“A more human Giro” has been the refrain ever since new race director Michele Acquarone unveiled the route in Milan last October, as if the corsa rosa were imposing its own austerity measures on the lengthy transfers, unmade roads and consecutive mountain stages that marked the greatest excesses of the Angelo Zomegnan era.
A cursory comparison of the courses of the 2011 and 2012 Giri certainly bears out the impression that the spettacolo quotient has been reined in significantly. There may be murmurs of discontent about the early transfer from Denmark to Verona, but it is still a far more palatable proposition than the lengthy trek from Sicily to Austria that the race convoy faced in the space of five torrid days last year. The gravel roads of Tuscany and Umbria are eliminated, too, while that most underprivileged demographic of recent Giri, the sprinters, will be granted far more succour than the meagre three stages they were allotted twelve months ago.
Yet, while on balance, the peloton’s own 99% should get more of a look in this time around, the tifosi can rest easy in the knowledge that the elite contenders will still decide the order of business with some rather exclusive summit meetings. The most ardent of Giro dreams can be dashed on any one of the 21 stages, of course, and the team time trial in Verona and the concluding test in Milan in particular might see some hopes fray or even unravel, but overall victory at the 2012 Giro d'Italia should ultimately be stitched together in the five key mountain stages outlined below.
Stage 8: Sunday, May 13. Sulmona-Lago Laceno. 229km
There has been some rather public chagrin at the lack of stages in southern Italy, but as if by compensation, the race’s southernmost point should also mark the first major shake-up of the general classification. The previous day sees the first summit finish at Rocca di Cambio, but the Abruzzo climb will scarcely be sufficient to unduly trouble the overall contenders, even if the likes of Joaquim Rodriguez (Katusha) should be on the offensive.
If previous history is anything to go by, however, stage 8 to Lago Laceno, near Avellino, might well provide an interesting, if not wholly accurate, guide as to what is to follow later in the race. The gruppo will face heavy, rolling roads for much of the day, before tackling the second category Colle Molella (9.9km at 5.7%) in the finale. It’s very much a climb of two halves – after a gentle introduction, the gradient kicks up to 12% closer to the top, and the overall contenders will have an early opportunity to make the difference before an unusual four kilometre plateau brings the race from the summit to the finish line at Lago Laceno. The time won and lost will not be significant, but the psychological sparring begins in earnest here.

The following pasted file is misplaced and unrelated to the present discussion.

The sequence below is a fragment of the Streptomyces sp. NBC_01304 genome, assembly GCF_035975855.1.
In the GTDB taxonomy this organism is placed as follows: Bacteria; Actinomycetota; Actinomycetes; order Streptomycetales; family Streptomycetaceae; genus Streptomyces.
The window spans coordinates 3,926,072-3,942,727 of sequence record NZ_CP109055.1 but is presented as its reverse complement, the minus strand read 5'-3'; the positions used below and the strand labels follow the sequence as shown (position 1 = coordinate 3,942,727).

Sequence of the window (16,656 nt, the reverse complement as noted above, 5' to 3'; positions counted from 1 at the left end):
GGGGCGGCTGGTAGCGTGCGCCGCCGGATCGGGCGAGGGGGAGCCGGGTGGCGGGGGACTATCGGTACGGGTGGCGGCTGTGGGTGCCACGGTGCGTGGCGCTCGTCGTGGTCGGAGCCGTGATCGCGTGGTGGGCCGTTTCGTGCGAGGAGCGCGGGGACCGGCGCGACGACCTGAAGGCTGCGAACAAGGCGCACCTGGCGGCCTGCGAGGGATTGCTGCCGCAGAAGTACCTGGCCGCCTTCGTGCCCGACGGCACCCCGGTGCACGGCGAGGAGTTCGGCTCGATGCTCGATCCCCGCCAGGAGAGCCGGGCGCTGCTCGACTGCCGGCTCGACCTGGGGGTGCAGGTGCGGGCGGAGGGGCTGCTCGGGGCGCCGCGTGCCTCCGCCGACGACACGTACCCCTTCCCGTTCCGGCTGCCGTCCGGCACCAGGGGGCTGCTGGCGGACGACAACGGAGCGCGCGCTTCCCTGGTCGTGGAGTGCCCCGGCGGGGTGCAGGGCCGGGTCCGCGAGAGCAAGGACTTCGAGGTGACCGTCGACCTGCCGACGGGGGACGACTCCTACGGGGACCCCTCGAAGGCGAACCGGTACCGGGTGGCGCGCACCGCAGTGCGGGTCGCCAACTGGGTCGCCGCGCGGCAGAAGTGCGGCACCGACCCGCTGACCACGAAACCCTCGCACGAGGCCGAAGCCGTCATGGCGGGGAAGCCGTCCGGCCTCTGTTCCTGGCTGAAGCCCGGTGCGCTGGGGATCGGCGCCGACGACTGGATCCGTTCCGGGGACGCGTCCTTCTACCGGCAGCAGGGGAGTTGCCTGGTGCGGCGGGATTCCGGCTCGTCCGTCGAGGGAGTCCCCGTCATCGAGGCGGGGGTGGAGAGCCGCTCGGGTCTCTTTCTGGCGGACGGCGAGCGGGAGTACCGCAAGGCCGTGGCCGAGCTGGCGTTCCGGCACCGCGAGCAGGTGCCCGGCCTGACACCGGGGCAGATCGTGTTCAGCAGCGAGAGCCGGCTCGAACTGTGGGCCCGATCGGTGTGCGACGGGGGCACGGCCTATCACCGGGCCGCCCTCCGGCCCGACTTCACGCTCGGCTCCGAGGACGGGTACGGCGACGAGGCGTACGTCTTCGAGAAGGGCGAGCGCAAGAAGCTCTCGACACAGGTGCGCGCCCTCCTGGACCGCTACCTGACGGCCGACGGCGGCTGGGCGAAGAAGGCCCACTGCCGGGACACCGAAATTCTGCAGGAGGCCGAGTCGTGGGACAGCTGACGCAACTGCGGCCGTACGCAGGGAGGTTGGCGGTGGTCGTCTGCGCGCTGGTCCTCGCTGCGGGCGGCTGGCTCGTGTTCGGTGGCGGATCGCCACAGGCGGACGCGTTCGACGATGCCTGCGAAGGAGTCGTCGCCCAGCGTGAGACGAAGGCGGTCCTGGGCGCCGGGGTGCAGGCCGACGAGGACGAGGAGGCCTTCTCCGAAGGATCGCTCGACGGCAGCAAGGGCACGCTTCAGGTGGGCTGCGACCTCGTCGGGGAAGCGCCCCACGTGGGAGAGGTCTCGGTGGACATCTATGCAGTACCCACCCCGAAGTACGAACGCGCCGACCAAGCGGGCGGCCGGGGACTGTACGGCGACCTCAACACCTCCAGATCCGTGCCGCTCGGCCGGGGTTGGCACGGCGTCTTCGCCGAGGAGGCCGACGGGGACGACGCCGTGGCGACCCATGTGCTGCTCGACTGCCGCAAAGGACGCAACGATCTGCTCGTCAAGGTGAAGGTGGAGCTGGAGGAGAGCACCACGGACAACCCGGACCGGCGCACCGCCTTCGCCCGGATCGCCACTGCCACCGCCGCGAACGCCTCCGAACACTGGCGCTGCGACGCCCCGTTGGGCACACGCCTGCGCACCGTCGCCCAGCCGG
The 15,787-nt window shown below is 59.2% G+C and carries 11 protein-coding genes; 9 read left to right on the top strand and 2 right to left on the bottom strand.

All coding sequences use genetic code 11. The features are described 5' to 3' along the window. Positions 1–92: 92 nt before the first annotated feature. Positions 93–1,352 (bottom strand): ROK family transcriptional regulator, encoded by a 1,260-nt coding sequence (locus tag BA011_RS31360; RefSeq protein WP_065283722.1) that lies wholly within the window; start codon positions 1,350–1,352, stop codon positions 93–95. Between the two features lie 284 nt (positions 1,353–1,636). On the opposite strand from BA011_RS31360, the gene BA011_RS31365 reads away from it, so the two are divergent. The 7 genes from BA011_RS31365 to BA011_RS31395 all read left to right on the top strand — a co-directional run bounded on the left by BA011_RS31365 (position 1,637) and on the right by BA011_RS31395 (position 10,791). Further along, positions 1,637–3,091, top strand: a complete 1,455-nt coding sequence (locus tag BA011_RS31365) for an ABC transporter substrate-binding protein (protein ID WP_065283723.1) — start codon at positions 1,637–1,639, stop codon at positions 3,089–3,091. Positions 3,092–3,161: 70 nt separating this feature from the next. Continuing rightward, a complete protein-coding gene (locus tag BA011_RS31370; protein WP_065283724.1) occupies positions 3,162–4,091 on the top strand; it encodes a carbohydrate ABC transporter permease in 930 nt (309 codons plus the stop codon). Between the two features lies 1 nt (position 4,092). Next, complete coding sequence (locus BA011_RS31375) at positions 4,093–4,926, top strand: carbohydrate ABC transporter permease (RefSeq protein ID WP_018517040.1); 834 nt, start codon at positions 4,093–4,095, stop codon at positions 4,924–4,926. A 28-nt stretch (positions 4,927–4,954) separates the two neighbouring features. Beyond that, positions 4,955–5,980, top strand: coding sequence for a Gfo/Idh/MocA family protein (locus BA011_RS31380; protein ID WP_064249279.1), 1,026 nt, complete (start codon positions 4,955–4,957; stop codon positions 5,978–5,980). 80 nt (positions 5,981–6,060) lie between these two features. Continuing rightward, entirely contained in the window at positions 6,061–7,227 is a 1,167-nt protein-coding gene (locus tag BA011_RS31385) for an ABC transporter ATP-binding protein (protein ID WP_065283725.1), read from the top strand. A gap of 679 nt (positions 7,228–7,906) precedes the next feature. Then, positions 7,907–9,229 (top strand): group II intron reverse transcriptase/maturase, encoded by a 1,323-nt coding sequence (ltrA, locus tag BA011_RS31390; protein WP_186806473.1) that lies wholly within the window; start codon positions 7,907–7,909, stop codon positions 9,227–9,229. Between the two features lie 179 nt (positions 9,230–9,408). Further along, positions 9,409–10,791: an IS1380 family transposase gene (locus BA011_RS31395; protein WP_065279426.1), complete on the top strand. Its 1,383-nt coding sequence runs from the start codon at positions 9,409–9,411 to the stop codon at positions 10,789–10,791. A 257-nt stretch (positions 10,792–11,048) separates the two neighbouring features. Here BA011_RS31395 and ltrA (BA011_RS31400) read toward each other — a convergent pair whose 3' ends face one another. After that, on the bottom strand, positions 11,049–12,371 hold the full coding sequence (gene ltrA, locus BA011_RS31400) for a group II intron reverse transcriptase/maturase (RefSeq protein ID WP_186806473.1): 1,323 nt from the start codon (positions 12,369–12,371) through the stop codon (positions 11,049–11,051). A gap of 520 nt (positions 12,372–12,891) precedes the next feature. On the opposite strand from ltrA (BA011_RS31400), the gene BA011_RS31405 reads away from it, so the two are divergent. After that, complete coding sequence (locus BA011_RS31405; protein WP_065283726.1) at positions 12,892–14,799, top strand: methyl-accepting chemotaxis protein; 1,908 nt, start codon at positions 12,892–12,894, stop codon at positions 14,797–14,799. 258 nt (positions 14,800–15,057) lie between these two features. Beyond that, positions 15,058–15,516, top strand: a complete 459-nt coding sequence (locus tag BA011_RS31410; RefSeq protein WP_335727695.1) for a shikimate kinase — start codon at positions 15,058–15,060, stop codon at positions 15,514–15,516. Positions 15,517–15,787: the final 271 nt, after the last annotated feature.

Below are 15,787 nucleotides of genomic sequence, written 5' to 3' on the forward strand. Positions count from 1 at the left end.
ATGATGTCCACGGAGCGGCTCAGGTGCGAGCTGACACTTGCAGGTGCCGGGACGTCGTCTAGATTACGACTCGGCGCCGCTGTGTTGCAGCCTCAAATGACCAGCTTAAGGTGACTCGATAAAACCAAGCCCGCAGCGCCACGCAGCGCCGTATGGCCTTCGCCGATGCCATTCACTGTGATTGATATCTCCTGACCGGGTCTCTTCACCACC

An intriguing afternoon of action unfolded when the Giro came to these parts in 1998. Pink jersey Michele Bartoli sparked the attacking, and then Marco Pantani himself went clear before Alex Zülle offered the firmest of rebuttals, catching and then passing Il Pirata with startling ease as the road flattened out to assume the overall lead. Zülle’s joy would be short-lived, however, as he endured a rather unsavoury collapse in the final week (see Willy Voet’s Breaking the Chain for the sordid details), and Pantani fought back to win the Giro.
Stage 14. Saturday, May 19: Cherasco-Cervinia. 206km
The first bona fide mountain stage of the Giro is something of a slow burner, with 140 flat kilometres bringing the peloton from Cherasco into the Alps and to the foot of the first climb, the Col de Joux. 22 kilometres in length with an average gradient of 5.6%, the Joux kicks off a breathless finale. Its steepest section comes right at the bottom, and the transition from big to small ring could prove brutal for some, after two weeks of sprinters’ stage interspersed with sinuous days suited to the puncheurs.
The Col de Joux flattens out briefly around two-thirds of the way up, before the gradient kicks in again once more closer to the summit. With no valley between the descent of the Joux and the final climb to Cervinia, this sector is an enticing springboard for those with designs on stage victory. When the Giro last visited Cervinia in 1997, the race tackled the Col Saint Pantaleon rather than the Joux beforehand, but the principle was the same, as Ivan Gotti availed of very similar circumstances to dance clear on the penultimate climb and ride into the pink jersey.
Though not blessed with the same lofty reputation as its cousins in the Dolomites, the road to Cervinia still climbs for 27 kilometres, with only the mildest of respites around halfway up. A typical Alpine climb, it features long, steady stretches (its average gradient is 5.6%) that should provide an interesting indication of Ivan Basso’s shape. If he is on song, the Liquigas-Cannondale man’s gregario di lusso Sylvester Szmyd might spend much of the climb setting the tempo on the front.
Stage 17. Wednesday, May 23: Falzes-Cortina d’Ampezzo. 186km